THE BUZZ | Pity the poor Timberwolves' coach Wittman
Randy Wittman is who Maurice Cheeks might have been. Wittman is the head coach with the .143 winning percentage, the shell-shocked team full of youngsters and the prospect of help in some distant year, from some kid who's probably in 11th grade right now.
might have been.
Wittman is the head coach with the .143 winning percentage, the shell-shocked team full of youngsters and the prospect of help in some distant year, from some kid who's probably in 11th grade right now.
While the Sixers, to their credit, have continued to play competitive basketball most nights after trading their star, and are still near .500 in the Eastern Conference, Wittman's Minnesota Timberwolves, after dealing Kevin Garnett to Boston, have the league's worst record (4-24), their weaknesses picked at nightly by older, more experienced, better teams in a better conference.
The Timberwolves have lost 10 games by 10 or more points. They're not drawing flies to the Target Center. Practices become a stop-and-start process, as Wittman must explain simple concepts again and again to his young team. Wittman has had to undergo back surgery this season as well.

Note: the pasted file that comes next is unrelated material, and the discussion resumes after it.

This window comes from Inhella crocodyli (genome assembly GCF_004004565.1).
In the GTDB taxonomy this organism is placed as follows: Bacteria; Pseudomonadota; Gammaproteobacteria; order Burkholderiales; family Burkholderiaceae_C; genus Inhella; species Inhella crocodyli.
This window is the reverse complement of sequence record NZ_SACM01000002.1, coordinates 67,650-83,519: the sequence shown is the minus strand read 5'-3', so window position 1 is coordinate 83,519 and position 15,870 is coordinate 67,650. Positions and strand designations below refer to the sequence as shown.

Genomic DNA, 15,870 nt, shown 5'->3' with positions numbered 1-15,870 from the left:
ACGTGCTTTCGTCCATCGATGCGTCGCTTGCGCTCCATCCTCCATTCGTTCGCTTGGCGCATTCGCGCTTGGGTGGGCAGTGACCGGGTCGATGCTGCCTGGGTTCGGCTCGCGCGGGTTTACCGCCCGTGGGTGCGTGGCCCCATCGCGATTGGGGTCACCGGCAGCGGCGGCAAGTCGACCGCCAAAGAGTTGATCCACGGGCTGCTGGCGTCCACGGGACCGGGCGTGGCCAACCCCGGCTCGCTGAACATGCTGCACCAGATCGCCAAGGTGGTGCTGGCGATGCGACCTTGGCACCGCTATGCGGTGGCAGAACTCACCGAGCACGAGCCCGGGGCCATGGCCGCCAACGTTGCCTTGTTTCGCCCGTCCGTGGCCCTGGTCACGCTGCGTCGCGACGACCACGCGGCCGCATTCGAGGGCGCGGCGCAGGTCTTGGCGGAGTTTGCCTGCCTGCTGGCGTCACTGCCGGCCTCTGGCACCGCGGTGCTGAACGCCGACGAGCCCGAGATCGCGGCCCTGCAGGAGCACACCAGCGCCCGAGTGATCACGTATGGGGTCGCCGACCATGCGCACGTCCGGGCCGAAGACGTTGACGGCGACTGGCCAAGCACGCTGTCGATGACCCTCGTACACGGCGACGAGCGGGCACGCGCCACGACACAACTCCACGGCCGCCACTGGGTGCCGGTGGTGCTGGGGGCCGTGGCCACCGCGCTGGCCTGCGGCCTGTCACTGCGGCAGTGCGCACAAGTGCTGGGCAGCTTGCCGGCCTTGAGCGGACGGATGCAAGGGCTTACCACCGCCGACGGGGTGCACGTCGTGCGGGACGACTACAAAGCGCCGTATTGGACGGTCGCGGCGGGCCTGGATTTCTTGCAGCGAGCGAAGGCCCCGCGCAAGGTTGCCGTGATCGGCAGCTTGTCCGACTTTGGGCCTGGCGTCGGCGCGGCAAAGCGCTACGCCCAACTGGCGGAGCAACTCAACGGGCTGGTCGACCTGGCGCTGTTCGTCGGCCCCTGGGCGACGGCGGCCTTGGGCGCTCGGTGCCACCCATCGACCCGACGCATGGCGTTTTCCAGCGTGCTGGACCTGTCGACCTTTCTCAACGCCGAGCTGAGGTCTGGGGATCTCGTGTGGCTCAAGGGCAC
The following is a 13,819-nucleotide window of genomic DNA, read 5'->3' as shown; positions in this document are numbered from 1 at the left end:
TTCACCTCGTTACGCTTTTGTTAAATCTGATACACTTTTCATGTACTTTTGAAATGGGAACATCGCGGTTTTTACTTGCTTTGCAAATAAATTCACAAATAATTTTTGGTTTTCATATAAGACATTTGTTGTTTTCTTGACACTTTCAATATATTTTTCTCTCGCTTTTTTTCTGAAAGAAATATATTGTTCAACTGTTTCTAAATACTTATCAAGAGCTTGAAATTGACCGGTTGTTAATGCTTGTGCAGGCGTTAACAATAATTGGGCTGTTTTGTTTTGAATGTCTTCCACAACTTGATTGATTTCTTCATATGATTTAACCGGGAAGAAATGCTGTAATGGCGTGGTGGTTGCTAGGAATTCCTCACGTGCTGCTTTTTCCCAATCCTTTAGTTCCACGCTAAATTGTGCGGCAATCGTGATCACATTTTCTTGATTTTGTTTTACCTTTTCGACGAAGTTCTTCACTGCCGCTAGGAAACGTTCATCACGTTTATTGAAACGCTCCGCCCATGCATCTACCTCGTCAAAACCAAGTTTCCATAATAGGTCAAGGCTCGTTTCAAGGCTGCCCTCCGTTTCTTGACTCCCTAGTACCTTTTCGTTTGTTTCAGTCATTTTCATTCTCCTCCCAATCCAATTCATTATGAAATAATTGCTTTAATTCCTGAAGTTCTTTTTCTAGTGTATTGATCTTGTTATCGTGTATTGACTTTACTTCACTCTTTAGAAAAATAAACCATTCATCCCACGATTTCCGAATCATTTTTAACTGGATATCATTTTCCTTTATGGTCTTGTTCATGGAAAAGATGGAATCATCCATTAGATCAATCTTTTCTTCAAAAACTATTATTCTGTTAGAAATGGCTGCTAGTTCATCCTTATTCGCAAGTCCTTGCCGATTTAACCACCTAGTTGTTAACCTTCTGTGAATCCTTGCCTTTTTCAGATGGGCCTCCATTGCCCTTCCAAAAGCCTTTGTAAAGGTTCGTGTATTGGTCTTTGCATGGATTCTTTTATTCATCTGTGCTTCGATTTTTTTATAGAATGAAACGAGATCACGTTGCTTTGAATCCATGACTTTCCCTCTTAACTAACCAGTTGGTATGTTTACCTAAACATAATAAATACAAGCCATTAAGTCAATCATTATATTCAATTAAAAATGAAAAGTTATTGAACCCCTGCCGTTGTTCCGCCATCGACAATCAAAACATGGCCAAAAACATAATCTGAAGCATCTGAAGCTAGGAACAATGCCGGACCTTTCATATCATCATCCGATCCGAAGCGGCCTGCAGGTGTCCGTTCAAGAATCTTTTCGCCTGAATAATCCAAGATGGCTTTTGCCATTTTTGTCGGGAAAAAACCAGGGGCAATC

"Just as long as we understand where we're trying to go, that's the main thing," Wittman said last week, after taking yet another pounding. "As a coach, you don't have any control over that. You hope that everybody has the big picture in mind here of what we're trying to do. But I also know that it happens the other way, too."
He sounds a lot like Doc Rivers did the last few years in Boston. Rivers had many of these same kids, like forwards Al Jefferson and Ryan Gomes, and guard Sebastian Telfair, and he pulled out what little hair he had trying to make them into a cohesive unit.
"We've got to figure out who we want to go forward with, and that's what we're doing," Wittman said. "You can't keep seven young guys."
Still, Wittman has been assured by Minnesota GM Kevin McHale that he won't be judged on wins and losses, that the important thing is developing Jefferson and rookie guard Corey Brewer until the cavalry comes. (It hasn't helped that ex-Villanova guard Randy Foye has missed the whole season with a stress fracture in his left kneecap.)
If the Garnett trade is to make any sense for Minnesota down the road, Jefferson - who signed a $65 million extension with the Wolves in October - has to become a star.
"Right now, it's the first time he's probably been in a lot of games down the stretch, two minutes to go," Wittman said. "We're trying to learn to see, and work him into being a go-to player. Can he handle that? Can he do that? Can he handle a double team? These are all new things that are being given to him. So those are the things we're trying to gauge his growth on."
Wittman, who took over when Minnesota fired Dwane Casey last season, went into this job with both eyes open; he had a similar experience with the pre-LeBron James Cavaliers (62-102 in two seasons). But he's talked to other coaches, such as his former coach at Indiana, Bob Knight, about rebuilding.
"He said, 'Do your job,' " Wittman recalled. "He said, 'You've got to prepare those kids every day. . . . Make sure they know that you're working your [rear end] off for them.' "